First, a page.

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Jim Neal

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About Jim Neal

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  • Birthday 10/06/1977

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    Kettering, Northants

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  1. Can you find the operating manual that goes with the fridge(s) and see if they state a recommended working ambient temperature range? I'm not so clued up on refrigeration technology, what's the system they use if not using a compressor? If there's still a process of condensing the refrigerant that needs to happen, there may be issues with the temperature differential...ironically it might be necessary to have some sort of heat source near them?! Take one of them indoors and run it for a day or so to see if it changes the fridge's behaviour. If you can get the fridges to work on maximum setting out in the garage, a digital temperature controller might help to regulate temperature: https://www.ebay.co.uk/itm/STC-1000-Electronic-Digital-Display-Temperature-Controller-Thermostat-Tools-UK/293496931446?hash=item4455c7c476:m:m7lTA96kTPo-Z7m6YOtB0Pw Set the fridge controls to maximum (coldest) and let the controller do the rest. I believe we had a conversation about something similar a while back, for your freezers, to convert them to fridges when needed - the offer still stands if you'd like me to translate the wiring diagram! The instructions make it look a bit mind boggling but becomes really logical when you see it in real life. Best of luck!
  2. Have a go at making some nesting tubes for them. Vids on youtube. Probably missed the boat for this season but get them in place for next season and see what happens.
  3. Our syndicate ordered our birds some time ago. We have ex-layers from a local game farm so they're there already. Whether we get all we wanted, or at the price we wanted, who knows? This game farm rears from a closed flock so theoretically there should be no change in the availability of birds, as long as their staffing and supply line are unaffected. Lots of ifs and buts. We will need to have a concrete answer from the game farm and also know whether we can legally be out doing the keeping duties come late June, before we decide to press on. My gut feeling is syndicates like ours can be reasonably assured of at least some sort of shooting this coming season. We just need to cover the rent really to survive, even if we have only wild bird days. I fear for a lot of commercial operators but, then again, maybe this whole thing will re-shape game shooting perhaps for the better? There's been a lot of greed crept in to the sport over the last few decades when it comes to selling shooting. Watch out for syndicates selling pegs this season at stupidly high prices for rather low expected bag numbers...
  4. Chaps, I think we've got bigger things to worry about at the moment....
  5. Apologies, my initial post #2 on this thread was only a tongue in cheek attempt at humour and I meant no offence. I don't doubt what you and blackpowder have seen. I'd be interested to see the photos!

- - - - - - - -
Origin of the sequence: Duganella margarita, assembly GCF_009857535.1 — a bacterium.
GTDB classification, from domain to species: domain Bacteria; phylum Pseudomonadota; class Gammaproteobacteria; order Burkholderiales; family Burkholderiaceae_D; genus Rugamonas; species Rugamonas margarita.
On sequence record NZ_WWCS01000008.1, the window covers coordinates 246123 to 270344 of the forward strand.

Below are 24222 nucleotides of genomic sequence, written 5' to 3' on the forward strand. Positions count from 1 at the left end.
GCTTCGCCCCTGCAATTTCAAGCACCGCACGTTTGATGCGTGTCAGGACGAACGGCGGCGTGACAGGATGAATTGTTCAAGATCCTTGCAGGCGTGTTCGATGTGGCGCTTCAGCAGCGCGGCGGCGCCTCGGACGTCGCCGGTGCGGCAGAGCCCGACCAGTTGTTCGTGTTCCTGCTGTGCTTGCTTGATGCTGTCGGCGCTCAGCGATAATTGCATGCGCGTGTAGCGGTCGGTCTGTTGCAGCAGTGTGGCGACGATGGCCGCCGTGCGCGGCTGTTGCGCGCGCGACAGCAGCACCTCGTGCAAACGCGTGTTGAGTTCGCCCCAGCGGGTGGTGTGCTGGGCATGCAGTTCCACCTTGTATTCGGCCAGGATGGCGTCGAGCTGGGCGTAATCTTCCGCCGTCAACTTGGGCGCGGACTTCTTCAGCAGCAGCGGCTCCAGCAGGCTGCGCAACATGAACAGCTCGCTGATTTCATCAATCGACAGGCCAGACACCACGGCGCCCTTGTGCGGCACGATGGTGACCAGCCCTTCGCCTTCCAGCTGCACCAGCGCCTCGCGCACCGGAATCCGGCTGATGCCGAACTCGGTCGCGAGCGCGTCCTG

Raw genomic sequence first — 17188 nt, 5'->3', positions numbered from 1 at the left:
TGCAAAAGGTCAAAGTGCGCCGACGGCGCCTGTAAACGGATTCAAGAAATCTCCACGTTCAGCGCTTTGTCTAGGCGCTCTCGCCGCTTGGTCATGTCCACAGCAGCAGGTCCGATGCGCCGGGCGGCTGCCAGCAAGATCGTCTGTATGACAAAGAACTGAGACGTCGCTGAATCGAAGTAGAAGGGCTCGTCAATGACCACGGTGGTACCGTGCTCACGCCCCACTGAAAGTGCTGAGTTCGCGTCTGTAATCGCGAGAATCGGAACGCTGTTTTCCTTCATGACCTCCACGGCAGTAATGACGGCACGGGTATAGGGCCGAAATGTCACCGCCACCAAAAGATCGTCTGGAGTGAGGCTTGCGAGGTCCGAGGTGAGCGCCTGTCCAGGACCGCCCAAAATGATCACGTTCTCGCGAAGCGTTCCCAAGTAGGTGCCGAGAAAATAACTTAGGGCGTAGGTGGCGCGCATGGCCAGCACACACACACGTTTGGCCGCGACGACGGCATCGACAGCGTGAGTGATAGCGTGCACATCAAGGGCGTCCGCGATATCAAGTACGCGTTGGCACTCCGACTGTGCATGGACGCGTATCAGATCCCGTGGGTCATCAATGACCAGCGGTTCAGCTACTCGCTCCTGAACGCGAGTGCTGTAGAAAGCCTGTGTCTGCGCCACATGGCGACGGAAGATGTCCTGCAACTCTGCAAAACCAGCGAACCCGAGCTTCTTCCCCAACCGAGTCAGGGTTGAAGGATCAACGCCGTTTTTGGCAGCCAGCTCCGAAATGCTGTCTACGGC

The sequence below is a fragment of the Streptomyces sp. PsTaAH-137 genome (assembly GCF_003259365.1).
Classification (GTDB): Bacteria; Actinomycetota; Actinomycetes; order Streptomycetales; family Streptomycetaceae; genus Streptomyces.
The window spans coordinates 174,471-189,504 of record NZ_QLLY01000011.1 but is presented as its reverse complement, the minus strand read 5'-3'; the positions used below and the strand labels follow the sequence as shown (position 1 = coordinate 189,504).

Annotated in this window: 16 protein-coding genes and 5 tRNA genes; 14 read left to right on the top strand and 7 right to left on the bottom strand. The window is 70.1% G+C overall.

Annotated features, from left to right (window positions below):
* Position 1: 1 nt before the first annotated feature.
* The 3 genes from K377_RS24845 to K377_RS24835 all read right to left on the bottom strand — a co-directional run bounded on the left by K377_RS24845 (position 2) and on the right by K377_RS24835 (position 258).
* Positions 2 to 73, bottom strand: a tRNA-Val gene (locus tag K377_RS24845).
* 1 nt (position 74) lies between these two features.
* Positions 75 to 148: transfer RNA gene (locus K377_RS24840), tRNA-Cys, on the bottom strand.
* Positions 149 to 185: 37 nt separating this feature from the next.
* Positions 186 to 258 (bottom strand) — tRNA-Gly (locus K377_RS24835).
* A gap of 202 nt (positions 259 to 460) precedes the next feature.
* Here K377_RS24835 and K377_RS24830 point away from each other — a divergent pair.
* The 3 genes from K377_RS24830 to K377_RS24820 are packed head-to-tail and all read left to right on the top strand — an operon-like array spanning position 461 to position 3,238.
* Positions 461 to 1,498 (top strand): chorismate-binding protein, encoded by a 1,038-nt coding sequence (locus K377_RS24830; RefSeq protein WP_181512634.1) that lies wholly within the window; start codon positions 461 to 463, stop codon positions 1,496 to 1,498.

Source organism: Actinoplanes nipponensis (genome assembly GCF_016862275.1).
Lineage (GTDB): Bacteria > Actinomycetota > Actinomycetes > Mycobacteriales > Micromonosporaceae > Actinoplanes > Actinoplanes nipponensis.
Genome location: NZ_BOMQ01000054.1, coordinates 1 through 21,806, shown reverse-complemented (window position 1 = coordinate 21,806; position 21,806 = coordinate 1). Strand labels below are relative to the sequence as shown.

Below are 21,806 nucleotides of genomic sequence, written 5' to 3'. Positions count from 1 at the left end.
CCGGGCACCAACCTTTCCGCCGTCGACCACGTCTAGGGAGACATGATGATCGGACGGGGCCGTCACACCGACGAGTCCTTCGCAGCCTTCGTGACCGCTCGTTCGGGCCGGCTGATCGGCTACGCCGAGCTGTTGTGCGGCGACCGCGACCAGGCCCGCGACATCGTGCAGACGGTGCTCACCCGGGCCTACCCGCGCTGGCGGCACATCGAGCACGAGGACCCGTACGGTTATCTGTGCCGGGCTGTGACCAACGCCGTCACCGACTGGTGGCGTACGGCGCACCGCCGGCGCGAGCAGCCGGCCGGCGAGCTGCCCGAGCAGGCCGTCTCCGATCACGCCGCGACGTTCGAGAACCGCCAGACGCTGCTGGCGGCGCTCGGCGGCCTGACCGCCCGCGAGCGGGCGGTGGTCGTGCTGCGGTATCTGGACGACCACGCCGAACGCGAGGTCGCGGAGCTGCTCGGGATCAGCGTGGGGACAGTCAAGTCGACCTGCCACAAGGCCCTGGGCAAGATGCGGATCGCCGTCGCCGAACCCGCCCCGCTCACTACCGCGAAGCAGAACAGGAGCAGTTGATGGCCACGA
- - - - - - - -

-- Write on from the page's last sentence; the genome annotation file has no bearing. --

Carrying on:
6. The only proper answer you'll get to that is to go and try it. My gut feeling is it would possibly pull a few out for a look but you'll end up frustrated. I doubt it's going to land you a mega session, they'll probably do a tentative fly-by but not give you much of a chance. Remember the mindset they're in coming in to roost, they're usually done feeding when they are a bit more careless and are more cautious about danger as they return to the woods. I'd still give it a go personally, I think life is all about learning. Whatever you do you win, because you either learn a killer tactic to bag a few more pigeons or you learn not to bother again!! Let us know haw you get on if you do decide to give it a crack!
  7. Come on, I'm itching for the punchline!!!!!!! What were the charges? Reckless adornment of an avian? Columbaphilia?
  8. Jim Neal

    If needs must.

    Is that a sample pot next to the kitchen roll?!
  9. You've been licking those frogs a bit too much mate
  10. I'd need 3 packs so that's £1.77, cost is getting a bit steep if you ask me.... 😂 I'll humour you though and give it a go
  11. You know the answer to that, move her dryer somewhere else!
  12. You would think wrong! Badgers travel a long way on a night out, they get all over the place. Put it this way: on my patch there isn't a distance between known setts and feeders greater than, let's say, 800yds.... that's just a little trot out at night for a badger. All the feeders get interfered with if unprotected, and even the ones I've defended against them have eventually succumbed like a castle under seige for months. But yes the ones nearest the setts do get a greater proportion of interference. However, whether a feeder gets annihilated once or seven times in a week doesn't really matter, the fact that a badger can screw your life up at all is just a pain in the butt! The only sure-fire way to stop them wasting your grain for you is to effectively fence the feeders off. Costly in time initially but more cost-effective than "reducing" grain wastage. But that all depends on what kind of keeper/shoot you are. For me we're a working man's DIY shoot on a shoestring budget so every little helps. If you're a paid up keeper and your boss has got a bottomless pit of wheat then sure, why not fit wrights/feedacones/pans/whatever and just accept you're feeding the badgers and deer to just avoid the problem of replacing springs?! It's a sham to call anything badger or deer "proof" though.
  13. ... and nobody worried about bird flu!
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